FAQs

Q: "What is a gravity grease interceptor and how does it work?"
A: A grease interceptor is a device connected to your plumbing system, which is specifically designed to remove Fats, Oil and Grease (FOG) from the wastewater before it can enter the sewer system. It works by slowing the flow of water to allow the FOG to float to the top where it is contained within the baffle system.

There are several types and sizes of gravity grease interceptors ranging from large 1000 to 1500 gallon in-ground units to smaller under-counter units, and self-cleaning hydromechanical grease interceptors.

Q: "How often should I pump out my gravity grease interceptor?"
A: The proper pumping and cleaning frequently is dependent upon many variables, such as type of food prepared, cooking and cleaning methods, volume of food or meals prepared and the size of your gravity grease interceptor. Lake County Special Districts recommends the that all gravity grease interceptors be inspected frequently and owners use the “25% Rule” where interceptors are pumped out when the combined thickness of the floating FOG and settleable solids layers exceed 25% of the total liquid depth of the interceptor. All gravity grease interceptors should be pumped out at least once every three (3) months.

Q: "What size gravity grease interceptor should I have?"
A: To effectively remove FOG, a gravity grease interceptor must retain the water long enough for the FOG and settleable solids to separate within the baffle chamber. Lake County Special Districts suggests that gravity grease interceptors are sized to match the number of Drainage Fixture Units (DFUs) of the kitchen or source (see UPC Chapter 7) as follows:

Gravity Grease Interceptor Sizing
DFUs
GGI Volume (gallons)
8
500
21
750
35
1000
90
1250
172
1500
216
2000
307
2500
342
3000
428
4000
Example #1: Typical fast food kitchen = 17 DFUs = 750 gallon GGI
Example #2: Typical larger kitchen = 45 DFUs = 1250 gallon GGI


Q: "What kinds of problems do Fats, Oil and Grease cause?"
A: FOG in the sewer system builds up on the walls of the sewer lines, accumulates in pump station wet wells, creates odors and clogs pumping and sensing equipment. When FOG builds up on the walls of the sewer line it reduces the system's capacity and can result in complete blockage. This results in sewer backups and overflows, greatly increased man hours and maintenance costs, equipment downtime, and fines.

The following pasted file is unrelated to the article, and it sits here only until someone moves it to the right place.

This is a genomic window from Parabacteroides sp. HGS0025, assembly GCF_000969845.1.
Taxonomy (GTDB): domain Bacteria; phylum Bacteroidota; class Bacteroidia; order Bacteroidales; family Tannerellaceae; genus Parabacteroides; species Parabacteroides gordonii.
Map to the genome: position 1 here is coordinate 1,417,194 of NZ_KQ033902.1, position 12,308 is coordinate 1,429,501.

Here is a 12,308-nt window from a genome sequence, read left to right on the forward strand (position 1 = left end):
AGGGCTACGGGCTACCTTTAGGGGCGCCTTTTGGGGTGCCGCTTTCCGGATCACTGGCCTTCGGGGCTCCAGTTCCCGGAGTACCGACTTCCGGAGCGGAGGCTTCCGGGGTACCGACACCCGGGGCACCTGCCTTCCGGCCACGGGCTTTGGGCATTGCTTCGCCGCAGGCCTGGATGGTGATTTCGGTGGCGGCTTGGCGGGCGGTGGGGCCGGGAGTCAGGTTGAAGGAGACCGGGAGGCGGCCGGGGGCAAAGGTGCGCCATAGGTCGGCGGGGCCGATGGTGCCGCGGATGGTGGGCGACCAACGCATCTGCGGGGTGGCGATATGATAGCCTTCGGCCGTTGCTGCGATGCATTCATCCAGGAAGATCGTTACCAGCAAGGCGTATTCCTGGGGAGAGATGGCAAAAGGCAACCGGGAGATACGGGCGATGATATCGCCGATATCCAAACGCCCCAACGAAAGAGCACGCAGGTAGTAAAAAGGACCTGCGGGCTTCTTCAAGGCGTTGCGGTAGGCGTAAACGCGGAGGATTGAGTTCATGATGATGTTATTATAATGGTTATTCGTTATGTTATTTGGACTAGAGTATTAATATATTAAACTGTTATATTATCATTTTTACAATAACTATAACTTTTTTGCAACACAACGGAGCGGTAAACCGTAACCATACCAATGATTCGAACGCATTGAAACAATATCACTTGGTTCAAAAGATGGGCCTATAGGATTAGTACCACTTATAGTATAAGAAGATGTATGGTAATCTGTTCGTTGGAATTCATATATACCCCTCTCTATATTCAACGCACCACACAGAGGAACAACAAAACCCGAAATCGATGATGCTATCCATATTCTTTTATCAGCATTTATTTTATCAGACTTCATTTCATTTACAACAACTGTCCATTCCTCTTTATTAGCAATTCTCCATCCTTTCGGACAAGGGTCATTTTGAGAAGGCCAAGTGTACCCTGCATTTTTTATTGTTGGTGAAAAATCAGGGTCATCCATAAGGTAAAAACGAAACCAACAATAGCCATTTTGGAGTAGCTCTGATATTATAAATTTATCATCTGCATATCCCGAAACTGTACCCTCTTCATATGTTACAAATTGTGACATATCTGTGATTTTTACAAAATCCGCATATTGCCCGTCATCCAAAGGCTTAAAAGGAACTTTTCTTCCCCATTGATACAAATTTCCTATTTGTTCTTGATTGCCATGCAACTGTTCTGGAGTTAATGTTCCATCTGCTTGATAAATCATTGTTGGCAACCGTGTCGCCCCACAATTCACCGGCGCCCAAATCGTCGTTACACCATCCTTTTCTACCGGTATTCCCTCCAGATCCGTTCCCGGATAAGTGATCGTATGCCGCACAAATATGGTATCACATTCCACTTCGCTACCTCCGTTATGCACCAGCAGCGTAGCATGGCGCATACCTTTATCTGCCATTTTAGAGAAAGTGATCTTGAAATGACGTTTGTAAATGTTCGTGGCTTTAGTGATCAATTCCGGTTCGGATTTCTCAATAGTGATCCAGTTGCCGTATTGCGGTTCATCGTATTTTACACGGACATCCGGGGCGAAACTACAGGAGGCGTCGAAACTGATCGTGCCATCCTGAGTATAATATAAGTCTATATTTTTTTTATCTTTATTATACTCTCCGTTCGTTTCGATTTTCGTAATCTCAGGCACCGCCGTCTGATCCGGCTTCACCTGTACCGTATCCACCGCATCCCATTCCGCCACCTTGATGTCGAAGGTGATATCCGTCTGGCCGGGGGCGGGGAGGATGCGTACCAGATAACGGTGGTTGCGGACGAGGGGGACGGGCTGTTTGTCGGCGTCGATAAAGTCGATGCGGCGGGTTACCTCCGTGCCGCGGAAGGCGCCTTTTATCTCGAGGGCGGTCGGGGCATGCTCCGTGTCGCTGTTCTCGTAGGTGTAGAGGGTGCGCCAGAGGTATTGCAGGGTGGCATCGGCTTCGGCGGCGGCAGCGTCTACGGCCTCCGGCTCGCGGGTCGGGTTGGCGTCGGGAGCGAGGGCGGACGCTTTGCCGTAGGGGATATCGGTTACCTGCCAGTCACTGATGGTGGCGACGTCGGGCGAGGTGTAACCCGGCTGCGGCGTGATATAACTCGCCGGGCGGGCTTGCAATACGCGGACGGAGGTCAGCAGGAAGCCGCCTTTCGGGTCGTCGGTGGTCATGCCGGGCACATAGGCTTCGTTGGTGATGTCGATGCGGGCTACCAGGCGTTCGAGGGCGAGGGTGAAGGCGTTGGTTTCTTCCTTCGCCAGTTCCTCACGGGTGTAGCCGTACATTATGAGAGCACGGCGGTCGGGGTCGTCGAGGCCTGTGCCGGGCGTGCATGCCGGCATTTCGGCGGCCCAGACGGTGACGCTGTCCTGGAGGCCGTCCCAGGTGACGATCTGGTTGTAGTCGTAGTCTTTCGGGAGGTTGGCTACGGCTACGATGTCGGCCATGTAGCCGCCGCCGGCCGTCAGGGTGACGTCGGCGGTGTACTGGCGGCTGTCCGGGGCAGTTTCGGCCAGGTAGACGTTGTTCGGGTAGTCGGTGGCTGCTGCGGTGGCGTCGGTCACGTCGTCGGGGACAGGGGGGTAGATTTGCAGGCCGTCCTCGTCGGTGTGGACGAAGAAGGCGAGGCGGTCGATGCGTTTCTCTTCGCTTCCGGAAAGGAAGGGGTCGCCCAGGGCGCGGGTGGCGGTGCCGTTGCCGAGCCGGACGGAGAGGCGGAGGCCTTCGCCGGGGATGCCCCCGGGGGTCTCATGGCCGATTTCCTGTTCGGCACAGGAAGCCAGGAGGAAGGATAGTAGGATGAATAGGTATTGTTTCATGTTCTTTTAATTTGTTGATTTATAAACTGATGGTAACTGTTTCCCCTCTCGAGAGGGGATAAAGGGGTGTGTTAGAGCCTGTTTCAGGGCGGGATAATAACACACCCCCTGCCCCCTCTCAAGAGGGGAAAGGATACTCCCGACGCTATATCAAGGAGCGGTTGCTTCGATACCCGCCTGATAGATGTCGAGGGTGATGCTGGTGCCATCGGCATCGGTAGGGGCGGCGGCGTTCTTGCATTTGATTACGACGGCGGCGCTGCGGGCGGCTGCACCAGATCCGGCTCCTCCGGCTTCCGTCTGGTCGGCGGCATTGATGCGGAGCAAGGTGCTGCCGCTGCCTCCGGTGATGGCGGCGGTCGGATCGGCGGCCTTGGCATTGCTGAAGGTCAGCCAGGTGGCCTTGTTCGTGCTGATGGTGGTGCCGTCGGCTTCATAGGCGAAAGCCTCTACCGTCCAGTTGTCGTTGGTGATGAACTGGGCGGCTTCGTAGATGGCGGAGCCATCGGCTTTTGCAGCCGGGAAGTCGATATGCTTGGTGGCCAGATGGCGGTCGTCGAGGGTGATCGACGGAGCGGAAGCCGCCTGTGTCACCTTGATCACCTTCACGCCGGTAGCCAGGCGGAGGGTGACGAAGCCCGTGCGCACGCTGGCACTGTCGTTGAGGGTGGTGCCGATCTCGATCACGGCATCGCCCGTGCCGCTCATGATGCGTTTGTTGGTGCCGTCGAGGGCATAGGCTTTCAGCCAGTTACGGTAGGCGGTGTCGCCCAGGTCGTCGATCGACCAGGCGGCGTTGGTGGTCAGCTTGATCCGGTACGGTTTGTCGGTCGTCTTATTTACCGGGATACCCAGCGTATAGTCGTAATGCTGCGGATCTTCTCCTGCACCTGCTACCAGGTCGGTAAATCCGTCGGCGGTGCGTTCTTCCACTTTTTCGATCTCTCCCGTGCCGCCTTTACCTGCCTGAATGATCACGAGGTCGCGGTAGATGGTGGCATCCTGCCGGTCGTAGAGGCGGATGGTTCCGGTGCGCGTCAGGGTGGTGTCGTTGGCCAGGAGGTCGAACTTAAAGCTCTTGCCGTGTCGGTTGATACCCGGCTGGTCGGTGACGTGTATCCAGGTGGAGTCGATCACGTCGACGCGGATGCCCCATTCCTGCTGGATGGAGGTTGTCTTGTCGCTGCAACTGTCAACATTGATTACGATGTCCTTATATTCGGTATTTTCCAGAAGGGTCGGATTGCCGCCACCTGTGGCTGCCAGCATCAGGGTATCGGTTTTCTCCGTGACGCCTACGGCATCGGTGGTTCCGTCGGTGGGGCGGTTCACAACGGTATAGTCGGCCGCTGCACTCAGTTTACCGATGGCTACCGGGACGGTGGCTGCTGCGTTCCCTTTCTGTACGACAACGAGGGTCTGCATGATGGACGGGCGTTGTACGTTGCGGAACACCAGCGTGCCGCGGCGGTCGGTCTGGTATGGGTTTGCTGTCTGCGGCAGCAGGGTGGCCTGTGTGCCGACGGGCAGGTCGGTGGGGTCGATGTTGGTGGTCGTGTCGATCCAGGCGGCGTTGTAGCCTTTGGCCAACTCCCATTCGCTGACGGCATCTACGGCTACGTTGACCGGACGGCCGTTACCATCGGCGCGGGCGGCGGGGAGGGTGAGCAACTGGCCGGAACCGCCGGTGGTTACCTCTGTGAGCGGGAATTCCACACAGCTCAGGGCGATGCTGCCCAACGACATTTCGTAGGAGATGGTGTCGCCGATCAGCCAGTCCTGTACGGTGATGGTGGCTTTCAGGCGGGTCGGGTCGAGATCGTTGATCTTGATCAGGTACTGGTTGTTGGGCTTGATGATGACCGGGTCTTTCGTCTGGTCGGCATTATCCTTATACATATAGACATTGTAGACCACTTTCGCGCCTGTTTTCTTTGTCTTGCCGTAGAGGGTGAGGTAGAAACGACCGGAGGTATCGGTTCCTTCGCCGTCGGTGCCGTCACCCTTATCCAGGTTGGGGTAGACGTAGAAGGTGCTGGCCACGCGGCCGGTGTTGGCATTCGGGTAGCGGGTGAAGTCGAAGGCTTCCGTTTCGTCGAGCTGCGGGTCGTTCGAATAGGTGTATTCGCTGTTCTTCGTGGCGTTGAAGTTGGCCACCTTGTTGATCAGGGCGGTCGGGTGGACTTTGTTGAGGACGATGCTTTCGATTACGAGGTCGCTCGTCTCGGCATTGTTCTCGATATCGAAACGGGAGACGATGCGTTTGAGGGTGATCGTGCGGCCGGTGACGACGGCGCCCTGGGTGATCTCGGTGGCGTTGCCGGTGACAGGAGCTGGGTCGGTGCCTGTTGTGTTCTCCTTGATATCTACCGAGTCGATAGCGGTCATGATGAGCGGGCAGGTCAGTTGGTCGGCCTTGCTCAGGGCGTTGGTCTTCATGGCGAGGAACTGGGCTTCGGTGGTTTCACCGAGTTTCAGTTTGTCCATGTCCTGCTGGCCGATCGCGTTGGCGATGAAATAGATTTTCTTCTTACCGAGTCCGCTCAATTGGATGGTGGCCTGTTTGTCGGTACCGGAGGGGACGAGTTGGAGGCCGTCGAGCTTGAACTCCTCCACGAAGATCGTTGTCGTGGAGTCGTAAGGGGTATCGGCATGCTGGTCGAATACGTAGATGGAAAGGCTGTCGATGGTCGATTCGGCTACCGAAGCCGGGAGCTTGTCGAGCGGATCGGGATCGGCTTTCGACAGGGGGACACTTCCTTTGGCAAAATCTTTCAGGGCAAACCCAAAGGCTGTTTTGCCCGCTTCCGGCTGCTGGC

Q: "Isn't my business grandfathered in under the old rules?"
A: No, any food or restaurant establishment that does not have a properly sized and properly maintained gravity grease interceptor is in violation of the sewer use ordinance.

Q: "My business doesn't produce grease. Do I still have to install a large grease interceptor?"
A: Provisions were made in the ordinance to allow facilities with no or low levels of grease to be exempt from the requirements. The facility must provide information and sampling data which substantiates the request. Other facilities could request a variance from the sizing requirements and be allowed to install approved types of smaller interior hydromechanical grease interceptors and grease removal devices.

Q: "Will a garbage disposal affect a grease interceptor?"
A: Absolutely. The ground up solids that go through the disposal will settle to the bottom of the grease interceptor and take up valuable space. The reduced volume will lower the detention time of the device and will reduce its efficiency. The increase loading will also lead to an increase in needed maintenance frequency.

Q: "My restaurant doesn't have space to install a exterior in-ground grease interceptor. Are their other options?"
A: Special Districts Administration can permit the installation of certain types of interior hydromechanical grease interceptors and grease removal devices instead of exterior in instances of space limitations. However, smaller interior units require substantial increased maintenance and implementation of best management practices to maintain compliance and effective grease removal. Please contact Lake County Special Districts at (707) 263-0119 to be considered for interior hydromechanical grease interceptor approval.

Q: "How do I have a Gravity Grease Interceptor installed?"
A: Most plumbers and plumbing contractors install gravity grease interceptors and hydromechanical grease interceptors. All installations must comply with California Plumbing Code Requirements.

If you have any questions or would like additional information, please feel free to contact the Lake County Special Districts Administration at 263-0119.

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Lake County Special Districts
Telephone (707) 263-0119
Fax (707) 263-3836
230 N. Main St
Lakeport, CA 95453